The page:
As Ontario’s largest clean power generator, Ontario Power Generation (OPG) produces clean, reliable and safe electricity at its operations across the province. OPG is also a climate leader, having delivered the world’s single largest climate change action to date by closing our coal stations. Now, we are setting our sights to be North America’s leading climate change company by advancing clean energy technologies and solutions while driving economic growth and prosperity for Ontario and beyond.
A big part of our commitment to bettering and protecting Ontario’s environment is the continuing work of our on-site and regional biodiversity programs. We take pride in being habitat conservation leaders, focusing on protecting and nurturing habitats and biodiversity for the well-being of current and future generations of Ontarians. That’s why we continue to work with several partners to conserve the province’s natural corridors.
OPG’s biodiversity programs continue to grow and surpass its conservation goals year after year. Some of our conservation projects include installing nesting boxes, arranging for the removal of invasive Phragmites australis, monitoring and protecting species at risk and their habitat as well as hosting many community engagement and education events.
Currently, OPG is partnered with Bruce Power on an ongoing restoration project to bring back Baie du Doré to its natural ecological state. Baie du Doré is a bay area wetland suffering degradation by the invasive phragmites.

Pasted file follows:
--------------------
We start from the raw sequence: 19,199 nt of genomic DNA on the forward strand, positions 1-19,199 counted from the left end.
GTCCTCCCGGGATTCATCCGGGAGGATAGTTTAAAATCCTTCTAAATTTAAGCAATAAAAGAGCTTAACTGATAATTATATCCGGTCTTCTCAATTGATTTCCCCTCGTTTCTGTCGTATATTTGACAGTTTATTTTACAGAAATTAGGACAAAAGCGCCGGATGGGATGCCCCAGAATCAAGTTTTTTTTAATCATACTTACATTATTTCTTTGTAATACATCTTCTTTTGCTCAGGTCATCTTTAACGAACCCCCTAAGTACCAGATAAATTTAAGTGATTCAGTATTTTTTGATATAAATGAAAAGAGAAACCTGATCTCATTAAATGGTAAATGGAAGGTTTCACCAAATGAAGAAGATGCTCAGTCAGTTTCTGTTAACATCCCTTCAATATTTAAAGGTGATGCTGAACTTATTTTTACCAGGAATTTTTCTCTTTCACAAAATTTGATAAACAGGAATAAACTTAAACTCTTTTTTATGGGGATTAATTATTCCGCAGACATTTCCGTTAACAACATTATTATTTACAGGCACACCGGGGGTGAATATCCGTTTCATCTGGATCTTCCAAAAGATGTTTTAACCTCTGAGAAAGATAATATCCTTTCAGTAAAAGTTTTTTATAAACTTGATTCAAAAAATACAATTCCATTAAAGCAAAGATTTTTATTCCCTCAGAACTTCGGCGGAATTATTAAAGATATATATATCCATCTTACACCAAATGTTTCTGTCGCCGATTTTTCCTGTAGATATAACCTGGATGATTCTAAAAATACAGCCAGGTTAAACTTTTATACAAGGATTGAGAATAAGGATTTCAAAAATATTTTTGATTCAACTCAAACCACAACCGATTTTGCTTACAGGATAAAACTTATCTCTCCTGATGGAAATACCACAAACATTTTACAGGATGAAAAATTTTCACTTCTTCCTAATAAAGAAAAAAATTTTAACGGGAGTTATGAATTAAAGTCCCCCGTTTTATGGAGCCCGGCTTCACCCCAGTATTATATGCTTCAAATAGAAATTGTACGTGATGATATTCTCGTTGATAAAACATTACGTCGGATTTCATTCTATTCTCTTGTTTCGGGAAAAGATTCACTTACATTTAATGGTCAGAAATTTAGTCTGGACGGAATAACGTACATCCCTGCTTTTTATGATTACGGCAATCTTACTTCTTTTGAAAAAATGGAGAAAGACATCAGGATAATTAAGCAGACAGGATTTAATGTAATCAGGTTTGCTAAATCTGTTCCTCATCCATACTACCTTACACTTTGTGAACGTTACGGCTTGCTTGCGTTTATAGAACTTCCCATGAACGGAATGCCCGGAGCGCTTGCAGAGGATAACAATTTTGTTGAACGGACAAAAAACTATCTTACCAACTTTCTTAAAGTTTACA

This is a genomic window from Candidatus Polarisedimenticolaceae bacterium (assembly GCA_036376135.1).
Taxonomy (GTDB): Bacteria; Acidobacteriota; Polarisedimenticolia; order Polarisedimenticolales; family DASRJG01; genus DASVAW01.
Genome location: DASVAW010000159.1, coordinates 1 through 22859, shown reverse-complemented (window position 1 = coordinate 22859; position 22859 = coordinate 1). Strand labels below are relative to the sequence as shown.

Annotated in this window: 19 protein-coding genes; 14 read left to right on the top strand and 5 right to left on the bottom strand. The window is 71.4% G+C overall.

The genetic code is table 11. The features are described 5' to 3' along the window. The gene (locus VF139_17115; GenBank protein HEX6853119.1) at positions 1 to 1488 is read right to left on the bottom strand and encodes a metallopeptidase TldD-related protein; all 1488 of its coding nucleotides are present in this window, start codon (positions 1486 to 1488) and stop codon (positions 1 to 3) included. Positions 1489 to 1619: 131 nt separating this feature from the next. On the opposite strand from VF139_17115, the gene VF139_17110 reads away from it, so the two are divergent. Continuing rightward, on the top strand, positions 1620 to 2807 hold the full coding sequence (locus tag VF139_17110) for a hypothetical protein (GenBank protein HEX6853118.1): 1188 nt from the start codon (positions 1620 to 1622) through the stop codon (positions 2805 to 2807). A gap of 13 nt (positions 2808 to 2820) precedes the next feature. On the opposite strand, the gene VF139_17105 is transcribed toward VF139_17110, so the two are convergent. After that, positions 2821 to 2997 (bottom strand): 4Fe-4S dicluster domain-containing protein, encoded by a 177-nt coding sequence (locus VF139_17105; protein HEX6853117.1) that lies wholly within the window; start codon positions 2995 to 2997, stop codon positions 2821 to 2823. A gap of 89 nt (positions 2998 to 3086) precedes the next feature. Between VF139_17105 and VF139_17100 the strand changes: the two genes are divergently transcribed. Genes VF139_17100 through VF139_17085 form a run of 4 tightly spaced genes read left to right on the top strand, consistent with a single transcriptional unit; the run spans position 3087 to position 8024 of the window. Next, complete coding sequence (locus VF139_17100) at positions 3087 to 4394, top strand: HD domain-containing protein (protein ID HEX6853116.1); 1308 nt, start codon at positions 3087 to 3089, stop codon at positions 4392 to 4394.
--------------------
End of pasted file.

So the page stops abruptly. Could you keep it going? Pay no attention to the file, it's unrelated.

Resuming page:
The removal of Baie Du Doré’s phragmites population is a multi-year plan which began in 2018. The plan involves the use of Truxor cutting machines (like a floating lawn mower!), herbicide treatments on dry ground and strategic tarping of areas. In 2019, approximately 7.2 acres of phragmites was removed from Baie du Doré, according to the Invasive Phragmites Control Centre.
The progress of the phragmites initiative is visualized using OPG drone services. The photos and videos help OPG assess if the removal efforts are effective in protecting this sensitive wetland.
OPG also recently partnered with South Nation Conservation (SNC) to restore the popular J. Henry Tweed Conservation Area in Russell, Ontario.
The public park, located about 40 kilometres southeast of Ottawa, started as a 16-acre land donation to SNC in 1980 by Alex and Mable Little and Jean Hay to protect the family’s natural legacies and provide a natural recreational area for the community.
Today, it is one of the conservation authority’s most popular public parks, welcoming more than 20,000 visitors each year and providing a serene natural green space surrounded by urban development.
The new three-year partnership will see SNC plant native trees and shrubs, repair existing erosion, stabilize streambanks, and restore in-stream habitat to increase biodiversity. The bulk of the work will take place throughout 2021 and 2022.
SNC has a long history of partnering with OPG to work on environmental stewardship projects that help to increase biodiversity and restore habitats for plants and animals in woodlands, grasslands and wetlands. Last year, a three-year project with OPG was completed by SNC in the Larose Forest.
To learn more about Ontario Power Generation and our environmental commitments, visit our website at OPG.com.
Arden McPhail is a McMaster Earth and Environmental Science Co-op student working with the Environment and Business Support teams at Ontario Power Generation. She has worked on many of the Biodiversity initiatives with an interest in their groundwater and GIS programs.